The north side of the Washington Square with the Courthouse in the background.
|Nickname(s): City of Flowers and Trees|
|Motto(s): Onward! To the Salt Mines!|
Location of Washington, Iowa
|• Mayor||Jaron Rosien|
|• Total||4.92 sq mi (12.74 km2)|
|• Land||4.92 sq mi (12.74 km2)|
|• Water||0 sq mi (0 km2)|
|Elevation||761 ft (232 m)|
|• Estimate (2016)||7,424|
|• Density||1,477/sq mi (570.2/km2)|
|Time zone||UTC-6 (Central (CST))|
|• Summer (DST)||UTC-5 (CDT)|
|GNIS feature ID||0462686|
|Website||Official City Website|
Washington was founded in 1839 as the county seat of the newly established Washington County. In 1854 it became the home of a United Presbyterian College, which was dissolved in 1864. As of 2014, the town has celebrated its 175th anniversary, only 5 years behind the oldest city in Iowa, Dubuque, Iowa.
Washington is located at (41.299941, -91.689175).
|Source:"American FactFinder". United States Census Bureau. and Iowa Data Center|
As of the census of 2010, there were 7,266 people, 3,048 households, and 1,861 families residing in the city. The population density was 1,476.8 inhabitants per square mile (570.2/km2). There were 3,301 housing units at an average density of 670.9 per square mile (259.0/km2). The racial makeup of the city was 92.5% White, 1.4% African American, 0.2% Native American, 0.5% Asian, 0.2% Pacific Islander, 2.7% from other races, and 2.6% from two or more races. Hispanic or Latino of any race were 10.7% of the population.
There were 3,048 households of which 29.4% had children under the age of 18 living with them, 46.5% were married couples living together, 10.2% had a female householder with no husband present, 4.3% had a male householder with no wife present, and 38.9% were non-families. 33.8% of all households were made up of individuals and 16.6% had someone living alone who was 65 years of age or older. The average household size was 2.31 and the average family size was 2.93.
The median age in the city was 42.4 years. 23.8% of residents were under the age of 18; 7.1% were between the ages of 18 and 24; 22.1% were from 25 to 44; 25.9% were from 45 to 64; and 21.1% were 65 years of age or older. The gender makeup of the city was 48.1% male and 51.9% female.
As of the census of 2000, there were 7,047 people, 2,928 households, and 1,903 families residing in the city. The population density was 1,454.3 people per square mile (561.0/km²). There were 3,132 housing units at an average density of 646.3 per square mile (249.3/km²). The racial makeup of the city was 95.20% White, 0.57% African American, 0.11% Native American, 0.35% Asian, 0.04% Pacific Islander, 2.72% from other races, and 0.99% from two or more races. Hispanic or Latino of any race were 4.71% of the population.
There were 2,928 households out of which 27.7% had children under the age of 18 living with them, 53.8% were married couples living together, 8.6% had a female householder with no husband present, and 35.0% were non-families. 30.9% of all households were made up of individuals and 16.7% had someone living alone who was 65 years of age or older. The average household size was 2.31 and the average family size was 2.88.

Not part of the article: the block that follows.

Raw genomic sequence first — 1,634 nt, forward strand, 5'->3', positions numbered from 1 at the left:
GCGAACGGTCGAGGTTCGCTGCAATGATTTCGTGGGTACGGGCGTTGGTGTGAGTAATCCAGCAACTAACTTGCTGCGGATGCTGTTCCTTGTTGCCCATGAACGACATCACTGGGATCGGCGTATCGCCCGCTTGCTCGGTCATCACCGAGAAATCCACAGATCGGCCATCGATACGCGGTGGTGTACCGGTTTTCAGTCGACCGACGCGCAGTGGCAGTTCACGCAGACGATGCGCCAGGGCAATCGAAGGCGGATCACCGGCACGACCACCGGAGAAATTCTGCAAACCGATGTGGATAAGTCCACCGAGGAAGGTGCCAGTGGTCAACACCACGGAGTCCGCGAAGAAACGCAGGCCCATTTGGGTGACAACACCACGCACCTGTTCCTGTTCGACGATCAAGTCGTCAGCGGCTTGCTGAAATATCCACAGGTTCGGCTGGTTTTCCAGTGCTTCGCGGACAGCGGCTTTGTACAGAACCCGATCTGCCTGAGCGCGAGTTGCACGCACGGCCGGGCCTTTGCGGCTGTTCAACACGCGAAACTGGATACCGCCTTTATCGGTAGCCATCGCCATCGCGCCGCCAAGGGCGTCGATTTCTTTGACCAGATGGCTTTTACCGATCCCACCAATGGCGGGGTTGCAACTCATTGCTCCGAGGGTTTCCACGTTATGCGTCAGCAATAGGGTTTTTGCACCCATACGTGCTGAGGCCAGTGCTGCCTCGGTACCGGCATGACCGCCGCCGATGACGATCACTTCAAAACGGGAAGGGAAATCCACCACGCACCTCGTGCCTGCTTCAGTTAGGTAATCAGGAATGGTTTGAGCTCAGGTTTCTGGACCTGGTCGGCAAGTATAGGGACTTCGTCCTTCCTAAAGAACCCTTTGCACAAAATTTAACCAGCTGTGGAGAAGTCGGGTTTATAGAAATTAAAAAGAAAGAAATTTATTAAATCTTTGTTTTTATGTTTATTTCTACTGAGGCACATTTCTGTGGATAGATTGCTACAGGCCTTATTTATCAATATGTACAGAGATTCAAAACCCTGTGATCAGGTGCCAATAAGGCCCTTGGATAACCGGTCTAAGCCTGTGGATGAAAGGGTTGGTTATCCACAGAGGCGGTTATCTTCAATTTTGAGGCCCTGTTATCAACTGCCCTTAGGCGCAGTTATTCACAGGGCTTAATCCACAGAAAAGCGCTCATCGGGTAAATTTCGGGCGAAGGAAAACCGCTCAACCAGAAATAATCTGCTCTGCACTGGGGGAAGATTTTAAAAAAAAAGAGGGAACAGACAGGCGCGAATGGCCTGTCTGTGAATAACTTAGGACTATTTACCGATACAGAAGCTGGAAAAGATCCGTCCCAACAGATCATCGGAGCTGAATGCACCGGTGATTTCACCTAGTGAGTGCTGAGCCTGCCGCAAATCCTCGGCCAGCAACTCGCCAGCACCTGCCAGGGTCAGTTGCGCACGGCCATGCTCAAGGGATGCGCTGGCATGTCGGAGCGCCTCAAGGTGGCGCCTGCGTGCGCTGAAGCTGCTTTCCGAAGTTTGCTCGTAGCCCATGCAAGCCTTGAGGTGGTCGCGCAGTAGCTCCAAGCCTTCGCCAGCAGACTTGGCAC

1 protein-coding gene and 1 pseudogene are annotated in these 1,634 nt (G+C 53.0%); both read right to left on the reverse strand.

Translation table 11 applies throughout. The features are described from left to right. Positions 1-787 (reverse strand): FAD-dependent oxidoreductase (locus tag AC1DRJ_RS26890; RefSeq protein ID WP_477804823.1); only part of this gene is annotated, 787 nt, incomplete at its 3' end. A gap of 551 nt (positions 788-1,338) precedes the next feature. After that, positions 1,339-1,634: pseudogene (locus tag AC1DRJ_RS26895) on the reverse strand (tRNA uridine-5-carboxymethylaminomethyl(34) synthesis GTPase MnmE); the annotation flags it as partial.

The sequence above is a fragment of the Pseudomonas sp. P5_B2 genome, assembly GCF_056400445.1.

Age spread: 22.8% under the age of 18, 7.2% from 18 to 24, 24.9% from 25 to 44, 21.6% from 45 to 64, and 23.5% who were 65 years of age or older. The median age was 42 years. For every 100 females, there were 85.1 males. For every 100 females age 18 and over, there were 82.8 males.
The median income for a household in the city was $36,067, and the median income for a family was $44,497. Males had a median income of $29,961 versus $20,706 for females. The per capita income for the city was $18,145. About 5.4% of families and 9.3% of the population were below the poverty line, including 16.3% of those under age 18 and 5.7% of those age 65 or over.
Washington is governed by a six-member city council headed by a mayor. The mayor and council members are elected for four-year terms. The city council consists of four ward counselors and two At-Large members. The current mayor is Sandra Johnson, and the council members are, Millie Youngquist (At-Large), Russ Zieglowsky (2nd Ward), Brendan DeLong (3rd Ward), Kathryn Salazar (At-Large), Jaron Rosien (4th Ward), and Kerry Janáček (1st Ward).
- Charles Almon Dewey, United States federal judge
- Harry W. Bolens, Wisconsin State Senator
- Smith Wildman Brookhart, United States Senator
- Matt Fish, basketball player
- Mike Hennigan, NFL player and coach
- John F. McJunkin, Iowa state senator
- Pierce Knox, blind xylophonist
- Keith Molesworth, basketball player and coach
- Pam Roth, Illinois state representative
- John M. Work, Socialist and newspaper editor
- "US Gazetteer files 2010". United States Census Bureau. Archived from the original on 2012-01-24. Retrieved 2012-05-11.
- "American FactFinder". United States Census Bureau. Retrieved 2012-05-11.
- "Population and Housing Unit Estimates". Retrieved June 9, 2017.
- "Find a County". National Association of Counties. Retrieved 2011-06-07.
- The History of Washington County, Iowa: Its Cities, Towns, Etc. Union Historical Company. 1880. p. 542.
- "US Gazetteer files: 2010, 2000, and 1990". United States Census Bureau. 2011-02-12. Retrieved 2011-04-23.
- "Census of Population and Housing". Census.gov. Retrieved June 4, 2015.
- "American FactFinder". United States Census Bureau. Retrieved 2008-01-31.
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